The Ghana National Petroleum Corporation (GNPC) Professorial Chair in Oil and Gas at the University of Cape Coast (UCC), Professor Omowumi Iledare, has admonished relevant energy stakeholders not to rush transitioning from fossil-based energy to renewables.
Rather, he urged stakeholders to consider putting in place the necessary structures before transitioning from fossil-based systems of energy production and consumption to renewable energy sources.
He said it was critical for the country to map out strategies to ensure energy security, sustainability, and equity before it transitioned to avoid the country's energy industry being impacted negatively.
Prof. Iledare was speaking at the seventh Oil and Gas Public Lecture Series and awards ceremony organised by the Institute for Oil and Gas Studies.
The ceremony, dubbed: "The Dawn of Global Energy Systems Transformation: Strategic Thinking and Transitioning Options", was organised by the Institute of Oil and Gas Management of the UCC, in partnership with the GNPC.
It recognised eight post-graduate students who obtained certificates of completion for an academic enrichment programme, as well as other oil and gas sector professionals.
Prof. Iledare emphasised that the transition to renewable sources of energy should be a gradual process and not one dictated by external powers who had no knowledge of the country's energy consumption rate or available resources.
"Africa only accounts for three per cent of global emissions; therefore, we shouldn't rush to switch from fossil fuels to renewables, which will require additional resources and technology that we don't yet have," he stated.
The GNPC Oil and Gas Chair added that "what we can do now is strategise and put in place all the necessary systems to ensure the security of future generations before we consider this transition".
Prof. Iledare said the current discussion on transitioning from fossil fuel-based energy production systems was real, but that it needed to be thought through and tailored to suit the local context without having to abandon local energy production methods.
"The current conversation is real, but it must be looked at from the local context," he said.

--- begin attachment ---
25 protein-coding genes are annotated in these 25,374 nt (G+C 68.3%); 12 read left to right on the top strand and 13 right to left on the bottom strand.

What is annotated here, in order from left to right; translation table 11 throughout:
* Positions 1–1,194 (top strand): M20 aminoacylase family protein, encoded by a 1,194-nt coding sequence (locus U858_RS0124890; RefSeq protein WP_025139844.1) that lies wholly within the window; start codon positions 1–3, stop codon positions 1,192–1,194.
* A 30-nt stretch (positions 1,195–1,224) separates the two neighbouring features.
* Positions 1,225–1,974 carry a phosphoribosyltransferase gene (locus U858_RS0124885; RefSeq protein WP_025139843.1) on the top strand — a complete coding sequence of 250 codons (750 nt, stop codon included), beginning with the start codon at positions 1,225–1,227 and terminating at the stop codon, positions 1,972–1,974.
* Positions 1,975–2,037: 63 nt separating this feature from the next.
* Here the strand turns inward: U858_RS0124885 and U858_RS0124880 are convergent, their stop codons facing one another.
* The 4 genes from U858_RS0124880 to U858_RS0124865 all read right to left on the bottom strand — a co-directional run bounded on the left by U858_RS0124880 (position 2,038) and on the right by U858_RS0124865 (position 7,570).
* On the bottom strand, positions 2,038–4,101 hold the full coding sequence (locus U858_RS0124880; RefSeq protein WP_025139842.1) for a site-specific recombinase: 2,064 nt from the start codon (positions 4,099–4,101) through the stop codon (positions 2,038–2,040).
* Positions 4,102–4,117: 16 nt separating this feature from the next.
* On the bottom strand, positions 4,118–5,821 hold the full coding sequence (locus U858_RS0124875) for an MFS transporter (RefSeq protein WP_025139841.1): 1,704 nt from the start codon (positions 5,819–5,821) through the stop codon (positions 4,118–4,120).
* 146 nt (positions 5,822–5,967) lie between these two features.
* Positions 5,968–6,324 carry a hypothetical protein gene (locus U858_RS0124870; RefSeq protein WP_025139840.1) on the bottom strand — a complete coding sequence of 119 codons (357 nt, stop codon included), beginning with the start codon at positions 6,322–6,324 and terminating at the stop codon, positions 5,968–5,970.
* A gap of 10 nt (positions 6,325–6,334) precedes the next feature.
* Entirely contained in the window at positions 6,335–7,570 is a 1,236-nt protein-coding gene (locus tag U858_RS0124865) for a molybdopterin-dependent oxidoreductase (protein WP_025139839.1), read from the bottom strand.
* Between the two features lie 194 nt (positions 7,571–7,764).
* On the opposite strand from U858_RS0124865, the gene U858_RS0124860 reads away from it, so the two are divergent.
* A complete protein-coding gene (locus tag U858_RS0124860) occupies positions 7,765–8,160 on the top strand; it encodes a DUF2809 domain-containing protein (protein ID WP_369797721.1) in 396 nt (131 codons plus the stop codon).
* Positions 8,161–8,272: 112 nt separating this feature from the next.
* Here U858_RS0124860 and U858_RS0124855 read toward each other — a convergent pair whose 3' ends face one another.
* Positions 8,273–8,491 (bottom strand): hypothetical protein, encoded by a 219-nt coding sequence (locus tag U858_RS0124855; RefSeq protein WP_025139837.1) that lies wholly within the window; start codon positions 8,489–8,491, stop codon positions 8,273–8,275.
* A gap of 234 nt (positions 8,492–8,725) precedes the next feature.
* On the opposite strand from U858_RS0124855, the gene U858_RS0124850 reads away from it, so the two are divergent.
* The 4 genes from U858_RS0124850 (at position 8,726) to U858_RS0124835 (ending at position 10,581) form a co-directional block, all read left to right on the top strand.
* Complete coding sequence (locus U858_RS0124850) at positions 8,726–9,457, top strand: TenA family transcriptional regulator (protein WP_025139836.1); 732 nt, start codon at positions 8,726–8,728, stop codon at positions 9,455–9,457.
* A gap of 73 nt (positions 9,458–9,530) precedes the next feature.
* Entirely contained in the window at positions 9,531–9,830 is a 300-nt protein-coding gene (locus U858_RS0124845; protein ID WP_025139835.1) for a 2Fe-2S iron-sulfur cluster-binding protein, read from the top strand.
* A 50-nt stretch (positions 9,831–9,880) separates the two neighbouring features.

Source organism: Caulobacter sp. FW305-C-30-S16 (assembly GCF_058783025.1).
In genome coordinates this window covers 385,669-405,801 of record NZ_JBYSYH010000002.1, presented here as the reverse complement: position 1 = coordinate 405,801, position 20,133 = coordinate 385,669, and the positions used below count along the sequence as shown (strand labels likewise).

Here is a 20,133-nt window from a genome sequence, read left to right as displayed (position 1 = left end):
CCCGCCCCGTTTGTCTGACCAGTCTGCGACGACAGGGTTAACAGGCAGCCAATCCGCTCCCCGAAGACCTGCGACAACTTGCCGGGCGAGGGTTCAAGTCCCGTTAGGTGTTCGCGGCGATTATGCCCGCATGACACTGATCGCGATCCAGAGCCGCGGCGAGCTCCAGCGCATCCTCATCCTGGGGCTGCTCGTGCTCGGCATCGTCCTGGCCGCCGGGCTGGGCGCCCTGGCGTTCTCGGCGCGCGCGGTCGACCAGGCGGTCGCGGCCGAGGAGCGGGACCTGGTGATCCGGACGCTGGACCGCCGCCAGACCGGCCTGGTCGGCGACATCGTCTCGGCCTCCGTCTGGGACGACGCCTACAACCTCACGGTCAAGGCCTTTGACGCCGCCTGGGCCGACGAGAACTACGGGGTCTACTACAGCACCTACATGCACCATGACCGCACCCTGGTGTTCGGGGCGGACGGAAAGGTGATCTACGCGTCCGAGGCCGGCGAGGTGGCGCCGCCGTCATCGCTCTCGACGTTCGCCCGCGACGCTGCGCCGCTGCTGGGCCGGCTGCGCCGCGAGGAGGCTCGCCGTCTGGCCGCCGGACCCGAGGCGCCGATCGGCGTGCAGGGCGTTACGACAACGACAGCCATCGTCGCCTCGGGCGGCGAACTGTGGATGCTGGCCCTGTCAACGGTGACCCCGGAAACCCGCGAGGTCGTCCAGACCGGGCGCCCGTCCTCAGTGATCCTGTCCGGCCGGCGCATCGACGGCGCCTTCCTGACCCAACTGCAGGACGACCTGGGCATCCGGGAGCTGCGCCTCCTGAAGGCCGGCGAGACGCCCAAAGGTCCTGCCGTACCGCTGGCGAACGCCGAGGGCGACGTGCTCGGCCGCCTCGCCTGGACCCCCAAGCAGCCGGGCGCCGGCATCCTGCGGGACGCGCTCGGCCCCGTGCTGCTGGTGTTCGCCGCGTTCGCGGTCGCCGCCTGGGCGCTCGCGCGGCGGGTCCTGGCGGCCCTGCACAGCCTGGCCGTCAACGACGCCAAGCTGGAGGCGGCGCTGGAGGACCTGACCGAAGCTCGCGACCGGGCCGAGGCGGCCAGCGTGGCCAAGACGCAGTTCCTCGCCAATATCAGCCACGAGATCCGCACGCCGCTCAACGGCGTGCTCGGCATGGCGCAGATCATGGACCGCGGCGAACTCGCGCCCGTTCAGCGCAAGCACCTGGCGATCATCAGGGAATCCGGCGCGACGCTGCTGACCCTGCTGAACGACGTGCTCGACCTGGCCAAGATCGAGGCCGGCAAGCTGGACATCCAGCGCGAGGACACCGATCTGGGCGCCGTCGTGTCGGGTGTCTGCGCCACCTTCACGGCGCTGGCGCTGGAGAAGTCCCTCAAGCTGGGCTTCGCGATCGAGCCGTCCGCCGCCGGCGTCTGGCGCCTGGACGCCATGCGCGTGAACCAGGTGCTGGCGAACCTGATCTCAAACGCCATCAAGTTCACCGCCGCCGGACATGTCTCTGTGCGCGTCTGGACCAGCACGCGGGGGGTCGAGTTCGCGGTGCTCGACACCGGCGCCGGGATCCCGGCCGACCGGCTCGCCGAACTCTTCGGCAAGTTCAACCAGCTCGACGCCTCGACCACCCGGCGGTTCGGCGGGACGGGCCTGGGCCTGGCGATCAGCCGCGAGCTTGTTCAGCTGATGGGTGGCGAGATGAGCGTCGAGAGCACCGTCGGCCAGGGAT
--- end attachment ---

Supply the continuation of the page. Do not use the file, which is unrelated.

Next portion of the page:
Prof. Iledare urged the government to revive the Tema Oil Refinery (TOR) so that it could resume its original function, stressing that it was one of the most important decisions to take to secure energy security.
He added that it should be done for the country's energy security, not for political expediency.
"Rejuvenate TOR, not for political reasons, but for energy security in the country,” he stated.
The Chief Executive Officer (CEO) of GNPC, Dr Kofi Koduah, urged the institution to embrace creative teaching methods to match the energy sector's current expectations.
He said it was critical that the institution considered the practical aspects of student training in order to prepare them for the real world.
“I will encourage you to reflect what the industry is looking for and also meet growing trends," Dr Koduah stated.
He also said the GNPC would assist the institution in every way possible, including supplying up-to-date research materials and centres to develop students’ capacity in critical thinking and make them market-ready.
The Director of the Institute of Oil and Gas Management, Prof. Simon Mariwah, said the institute had been given approval to run new post-graduate programmes such as PhD Petroleum and Energy Studies, Master of Philosophy (MPhil) Petroleum and Energy Studies, and Master of Science (MSc) Petroleum and Energy Studies to help bridge the gap of conflict in the petroleum sector.
He emphasised that the programmes had been uniquely industry-sponsored and endorsed by players in the petroleum and energy sector in order to meet the country's academic, industrial, managerial and analytical requirements.
"The aim of these new programmes is to equip individuals and professionals with strong research and skillset for knowledge transfer and applied research with respect to petroleum and energy sector issues and business strategy," he stressed.